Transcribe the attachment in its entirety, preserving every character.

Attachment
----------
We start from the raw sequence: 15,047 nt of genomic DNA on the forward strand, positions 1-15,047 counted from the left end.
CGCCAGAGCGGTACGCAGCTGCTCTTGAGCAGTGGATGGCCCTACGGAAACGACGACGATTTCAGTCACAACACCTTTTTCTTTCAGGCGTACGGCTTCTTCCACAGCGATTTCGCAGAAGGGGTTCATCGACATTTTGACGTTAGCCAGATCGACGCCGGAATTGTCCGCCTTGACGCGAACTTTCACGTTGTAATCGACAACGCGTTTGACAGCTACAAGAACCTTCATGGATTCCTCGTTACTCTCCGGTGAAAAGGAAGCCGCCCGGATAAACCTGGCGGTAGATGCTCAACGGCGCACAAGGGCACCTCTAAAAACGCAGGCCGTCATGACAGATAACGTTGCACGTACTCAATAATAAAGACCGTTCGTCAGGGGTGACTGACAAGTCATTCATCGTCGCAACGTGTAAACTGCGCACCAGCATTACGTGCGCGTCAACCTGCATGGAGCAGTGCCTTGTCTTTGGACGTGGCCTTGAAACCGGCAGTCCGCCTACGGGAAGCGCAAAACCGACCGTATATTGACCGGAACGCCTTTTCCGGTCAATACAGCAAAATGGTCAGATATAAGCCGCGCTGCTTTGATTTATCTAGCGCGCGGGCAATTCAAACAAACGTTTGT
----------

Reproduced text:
We start from the raw sequence: 15,047 nt of genomic DNA on the forward strand, positions 1-15,047 counted from the left end.
CGCCAGAGCGGTACGCAGCTGCTCTTGAGCAGTGGATGGCCCTACGGAAACGACGACGATTTCAGTCACAACACCTTTTTCTTTCAGGCGTACGGCTTCTTCCACAGCGATTTCGCAGAAGGGGTTCATCGACATTTTGACGTTAGCCAGATCGACGCCGGAATTGTCCGCCTTGACGCGAACTTTCACGTTGTAATCGACAACGCGTTTGACAGCTACAAGAACCTTCATGGATTCCTCGTTACTCTCCGGTGAAAAGGAAGCCGCCCGGATAAACCTGGCGGTAGATGCTCAACGGCGCACAAGGGCACCTCTAAAAACGCAGGCCGTCATGACAGATAACGTTGCACGTACTCAATAATAAAGACCGTTCGTCAGGGGTGACTGACAAGTCATTCATCGTCGCAACGTGTAAACTGCGCACCAGCATTACGTGCGCGTCAACCTGCATGGAGCAGTGCCTTGTCTTTGGACGTGGCCTTGAAACCGGCAGTCCGCCTACGGGAAGCGCAAAACCGACCGTATATTGACCGGAACGCCTTTTCCGGTCAATACAGCAAAATGGTCAGATATAAGCCGCGCTGCTTTGATTTATCTAGCGCGCGGGCAATTCAAACAAACGTTTGT